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Does DeMarco Murray’s game translate to NFL?

Oklahoma RB might not be an every-down back at the next level. National Football Post

Print This May 31, 2010, 11:51 AM EST

As our own Dave Miller wrote on Friday, Oklahoma head coach Bob Stoops would like to see RB DeMarco Murray hit 1,900 yards rushing in 2010, a tall task for a guy who has rushed for more than 1,000 yards just once in his career. However, we’re not here to try and figure out if Murray can hit the 1,900-yard rushing mark as a senior. We want to figure out what kind of running back he can be at the next level.

The breakdown

There’s no doubt Murray can be a dynamic playmaker with the football in his hands once he gets into the open field. He possesses a great initial first step when asked to press daylight, gets up to speed very quickly and showcases impressive balance when accelerating around the corner. When healthy, the guy has the initial burst to consistently outrun angles in space and create yards by the chunk.

However, playing in Oklahoma’s spread offense, Murray is given the luxury of consistently running against seven man fronts – at most -- and isn’t often responsible for making a defender miss behind the line. So more often than not, he’s asked to press the outside on perimeter runs and use his natural speed to out-pace defenders to space and/or turn up the field. However, what becomes clearly obvious when watching Murray try to break down is that he’s consistently forced to gear down, slow his feet and regain his balance before accelerating up field. And the main culprit for that is his overall pad level. Murray runs too high both inside and in the open field and doesn’t display the type of body control needed to clean change directions or break tackles through contact.

Too often on tape you see Murray quickly pick up a head of steam pressing a hole inside, only to be tripped up and tackled by the fingertips of a defender closing on the play from the backside.

However, the result of Murray’s high pad level doesn’t stop there. You can directly correlate the consistent string of injuries he sustains year in and year out to the massive amount of pounding his body absorbs. Like any running back, it’s not always how hard you run but how little contact your frame absorbs. NFL running backs generally have to run behind their pads in order to expose as little of their frames as possible when asked to take on defenders and run between the tackles. And although Murray generates a ton of initial acceleration attacking the line, he simply shows too much of his body to defenders, which makes him much more vulnerable to bigger, injury-inducing hits (see Justin Fargas).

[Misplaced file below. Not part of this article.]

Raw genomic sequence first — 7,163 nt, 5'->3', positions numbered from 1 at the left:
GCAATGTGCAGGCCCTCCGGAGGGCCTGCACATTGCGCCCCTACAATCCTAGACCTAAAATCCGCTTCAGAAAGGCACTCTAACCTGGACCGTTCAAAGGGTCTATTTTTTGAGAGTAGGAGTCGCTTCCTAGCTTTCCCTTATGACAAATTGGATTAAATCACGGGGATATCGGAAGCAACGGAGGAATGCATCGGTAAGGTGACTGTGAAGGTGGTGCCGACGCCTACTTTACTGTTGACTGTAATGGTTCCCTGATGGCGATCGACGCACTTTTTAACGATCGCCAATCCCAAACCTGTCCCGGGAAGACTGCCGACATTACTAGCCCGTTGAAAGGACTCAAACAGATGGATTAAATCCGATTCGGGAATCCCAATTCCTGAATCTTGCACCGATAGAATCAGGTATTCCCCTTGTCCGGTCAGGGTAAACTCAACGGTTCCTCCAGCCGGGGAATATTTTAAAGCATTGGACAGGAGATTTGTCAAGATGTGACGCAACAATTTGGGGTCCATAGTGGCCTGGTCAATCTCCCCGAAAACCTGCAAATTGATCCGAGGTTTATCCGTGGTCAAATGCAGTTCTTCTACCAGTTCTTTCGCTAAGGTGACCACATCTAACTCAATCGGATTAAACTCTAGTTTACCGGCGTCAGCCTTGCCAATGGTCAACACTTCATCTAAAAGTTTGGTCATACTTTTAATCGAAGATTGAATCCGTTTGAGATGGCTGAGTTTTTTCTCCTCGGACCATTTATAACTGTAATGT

Plus, the fact that he’s overly instinctive in tight areas brings us to the conclusion that maybe he isn’t cut out to be an every-down, inside-the-tackles-type option in the NFL. 

So where does that leave him in terms of NFL potential? Well, besides the impressive speed and acceleration in the open field, he does have the ability to consistently catch the football out of the backfield and can also create mismatches when split out in the slot. Also, the guy does have a little shimmy to his game once he gets up to full speed in the open field and knows how to give a slight shoulder fake to a defender and explode into daylight. He also displays a willingness to block in the pass game, and although he isn’t real physical and struggles with leverage, he does possess the body control to stick his head in and chop down defenders on contact.

Overall, I think Murray projects ideally as third-down type of back who you can split out in the pass game, flick the ball to out of the backfield and work on special teams as a return man. He should also be able to gouge some big plays in the draw and screen game and definitely has some value as playmaking-type sub-package option in the NFL.

Follow me on Twitter: @WesBunting

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